Absolute regimes tend to collapse for the same reason - that eventually somebody is in charge who leads the empire on a disastrous path.
And to give him his credit, perhaps Aurangzeb in the end understood this.
On his deathbed, he said to his son, "I came alone and I go as a stranger.
"I do not know who I am or what I have been doing.
" The British seizure of India would be remarkably fast.
But at just the same time, they'd get a terrible shock of their own.
By now, the idea of a British absolute monarch had long gone.
A civil war, and then a peaceful revolution, had brought in something new - party politics.
Votes and liberties protected by Parliament, which in those days sat on this spot.
The British began to pride themselves on liberty and freedom of speech.
One tiny flaw in the system was that as they colonised the rest of the world, it seemed that this great British invention wasn't for export.
In 1773, what would become the United States of America consisted of 13 British colonies.
People here thought of themselves as British, and they were ruled by courts using British laws, suffused by British Enlightenment ideas of liberty.
But the Americans were governed by a parliament in London in which they had no political representation.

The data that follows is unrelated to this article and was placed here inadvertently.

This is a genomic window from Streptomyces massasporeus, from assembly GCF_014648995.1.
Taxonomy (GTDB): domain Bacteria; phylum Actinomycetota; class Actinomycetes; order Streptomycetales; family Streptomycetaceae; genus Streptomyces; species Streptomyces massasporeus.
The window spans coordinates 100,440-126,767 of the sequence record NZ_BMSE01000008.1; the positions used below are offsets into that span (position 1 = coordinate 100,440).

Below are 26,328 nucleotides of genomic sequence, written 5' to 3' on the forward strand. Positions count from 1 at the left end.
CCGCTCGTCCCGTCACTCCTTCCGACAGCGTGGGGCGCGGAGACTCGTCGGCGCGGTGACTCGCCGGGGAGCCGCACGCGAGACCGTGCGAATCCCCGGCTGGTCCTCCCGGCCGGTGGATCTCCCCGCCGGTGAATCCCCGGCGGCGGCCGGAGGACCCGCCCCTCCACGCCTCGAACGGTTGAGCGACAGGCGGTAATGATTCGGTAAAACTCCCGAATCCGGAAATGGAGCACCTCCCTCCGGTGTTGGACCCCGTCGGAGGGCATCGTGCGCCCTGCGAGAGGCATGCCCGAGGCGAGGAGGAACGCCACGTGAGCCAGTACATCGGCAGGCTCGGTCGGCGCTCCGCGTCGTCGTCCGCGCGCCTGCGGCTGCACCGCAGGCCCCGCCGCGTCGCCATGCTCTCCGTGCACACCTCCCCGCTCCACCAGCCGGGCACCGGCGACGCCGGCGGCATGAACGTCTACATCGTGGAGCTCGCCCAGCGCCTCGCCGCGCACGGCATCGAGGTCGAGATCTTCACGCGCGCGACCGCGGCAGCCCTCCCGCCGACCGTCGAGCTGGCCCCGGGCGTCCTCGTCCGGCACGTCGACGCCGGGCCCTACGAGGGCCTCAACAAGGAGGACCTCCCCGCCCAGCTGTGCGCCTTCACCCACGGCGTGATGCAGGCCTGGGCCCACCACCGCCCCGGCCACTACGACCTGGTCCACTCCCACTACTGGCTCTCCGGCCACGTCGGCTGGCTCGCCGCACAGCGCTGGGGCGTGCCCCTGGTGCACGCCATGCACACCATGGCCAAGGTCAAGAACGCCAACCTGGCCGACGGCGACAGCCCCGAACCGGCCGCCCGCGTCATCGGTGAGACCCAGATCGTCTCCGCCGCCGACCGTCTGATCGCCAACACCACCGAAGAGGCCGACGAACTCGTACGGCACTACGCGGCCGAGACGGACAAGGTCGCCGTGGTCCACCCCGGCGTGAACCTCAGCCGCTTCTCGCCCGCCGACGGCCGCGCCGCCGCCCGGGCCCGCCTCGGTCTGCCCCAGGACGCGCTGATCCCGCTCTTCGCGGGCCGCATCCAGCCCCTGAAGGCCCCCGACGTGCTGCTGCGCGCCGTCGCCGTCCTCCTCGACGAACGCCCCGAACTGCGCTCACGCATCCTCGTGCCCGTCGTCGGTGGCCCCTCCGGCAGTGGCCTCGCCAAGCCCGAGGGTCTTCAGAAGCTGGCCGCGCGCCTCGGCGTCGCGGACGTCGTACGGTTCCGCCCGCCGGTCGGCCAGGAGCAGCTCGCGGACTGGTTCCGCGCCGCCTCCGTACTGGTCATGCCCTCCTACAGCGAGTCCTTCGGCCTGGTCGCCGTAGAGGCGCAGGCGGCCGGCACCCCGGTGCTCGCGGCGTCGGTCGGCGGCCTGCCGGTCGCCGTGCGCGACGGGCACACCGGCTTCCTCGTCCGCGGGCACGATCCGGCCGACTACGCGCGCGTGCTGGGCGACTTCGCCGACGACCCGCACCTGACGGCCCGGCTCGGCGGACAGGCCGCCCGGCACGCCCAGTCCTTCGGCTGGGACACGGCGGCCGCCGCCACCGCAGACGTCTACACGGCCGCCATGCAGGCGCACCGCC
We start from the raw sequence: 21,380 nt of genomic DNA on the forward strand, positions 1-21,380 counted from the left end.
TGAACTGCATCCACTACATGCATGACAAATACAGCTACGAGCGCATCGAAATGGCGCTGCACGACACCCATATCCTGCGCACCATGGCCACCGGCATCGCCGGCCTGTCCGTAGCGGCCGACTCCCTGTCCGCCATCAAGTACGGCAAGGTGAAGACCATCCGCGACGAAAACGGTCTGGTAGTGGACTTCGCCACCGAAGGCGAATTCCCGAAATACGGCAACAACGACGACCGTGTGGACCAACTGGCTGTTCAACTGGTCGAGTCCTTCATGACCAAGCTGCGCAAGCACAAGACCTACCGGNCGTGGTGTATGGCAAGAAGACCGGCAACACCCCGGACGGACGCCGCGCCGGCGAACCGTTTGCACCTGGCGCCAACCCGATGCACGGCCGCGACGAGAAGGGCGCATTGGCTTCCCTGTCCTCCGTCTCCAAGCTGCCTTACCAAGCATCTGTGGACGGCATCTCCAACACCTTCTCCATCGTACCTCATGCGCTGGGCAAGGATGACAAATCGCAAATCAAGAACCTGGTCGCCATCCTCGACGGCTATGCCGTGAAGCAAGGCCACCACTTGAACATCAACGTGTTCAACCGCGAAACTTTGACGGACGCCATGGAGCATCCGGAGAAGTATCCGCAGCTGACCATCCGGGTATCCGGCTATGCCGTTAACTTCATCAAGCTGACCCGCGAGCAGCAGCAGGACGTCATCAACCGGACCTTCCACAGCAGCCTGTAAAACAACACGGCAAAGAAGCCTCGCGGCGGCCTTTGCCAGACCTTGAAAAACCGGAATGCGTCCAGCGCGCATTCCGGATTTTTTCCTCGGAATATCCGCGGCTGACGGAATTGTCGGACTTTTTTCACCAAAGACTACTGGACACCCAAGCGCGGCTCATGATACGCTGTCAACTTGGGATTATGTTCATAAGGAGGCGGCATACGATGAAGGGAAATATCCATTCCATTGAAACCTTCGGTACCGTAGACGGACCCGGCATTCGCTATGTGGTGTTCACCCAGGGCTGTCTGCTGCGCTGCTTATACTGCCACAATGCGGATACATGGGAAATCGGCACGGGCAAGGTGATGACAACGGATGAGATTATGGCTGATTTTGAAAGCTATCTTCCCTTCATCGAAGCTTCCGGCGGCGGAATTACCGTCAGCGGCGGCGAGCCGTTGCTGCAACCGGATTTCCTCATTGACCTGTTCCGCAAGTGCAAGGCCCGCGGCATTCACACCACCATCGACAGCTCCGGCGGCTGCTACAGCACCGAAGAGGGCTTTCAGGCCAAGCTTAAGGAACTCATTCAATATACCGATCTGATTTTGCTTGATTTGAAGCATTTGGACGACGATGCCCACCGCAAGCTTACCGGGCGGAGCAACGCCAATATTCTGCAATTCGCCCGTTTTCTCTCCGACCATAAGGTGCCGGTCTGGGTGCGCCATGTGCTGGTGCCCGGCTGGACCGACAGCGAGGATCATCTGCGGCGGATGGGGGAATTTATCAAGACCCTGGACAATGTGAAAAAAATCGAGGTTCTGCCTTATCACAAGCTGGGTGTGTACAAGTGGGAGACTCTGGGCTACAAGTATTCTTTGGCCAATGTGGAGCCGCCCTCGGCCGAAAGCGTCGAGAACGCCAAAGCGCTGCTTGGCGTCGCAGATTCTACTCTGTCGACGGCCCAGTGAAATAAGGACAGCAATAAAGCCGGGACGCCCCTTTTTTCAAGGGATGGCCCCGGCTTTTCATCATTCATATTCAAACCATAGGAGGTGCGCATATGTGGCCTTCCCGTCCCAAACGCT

And many were angry about it.
Things came to a head in Boston, Massachusetts, in a row about taxes and tea.
Tea was by far the most popular drink of the day.
And the British imposed a tax on all the tea coming into the 13 colonies.
Now, it wasn't a very big tax, and actually the price of tea was going down.
But for Americans being raised on the new Enlightenment ideas about the freedom of the individual, this was a matter of principle.
Why should the London Parliament, which was six to eight weeks' dangerous sailing time away, where they had no voice and no vote, be able to impose any taxes on the people here? In Boston, this was about something even more important than tea.
Liberty.
Protesting against British taxes had become a major American hobby.
And nobody was more dedicated to it than the local politician, Samuel Adams.
No taxation without representation.
No to British tea taxes! When he heard that 94,000 pounds of tea were en route to Boston, Adams resolved that not an ounce should land.
No taxation without representation! No to British tea taxes! Neither side was prepared to back down.
No to British tea taxes.
No to British tea taxes! On November the 28th, 1773, the first of three British ships, the Dartmouth, sailed into Boston harbour.
She was filled to the brim with tea from China, brought via Britain.
Boston braced itself.
For 20 days, the ship was tied up at the dock, while Adams tried to persuade its captain to turn round and take the tea back to Britain.
But the pro-British governor of Boston refused to allow the ship permission to leave.
Stalemate.
The governor has refused permission for the ships to leave.
[BOOING AND SHOUTING] Rebellion was in the air.
Adams didn't have to say much to incite the crowd.
This meeting can do nothing more to save the country.
[CHANTING] A mob! A mob.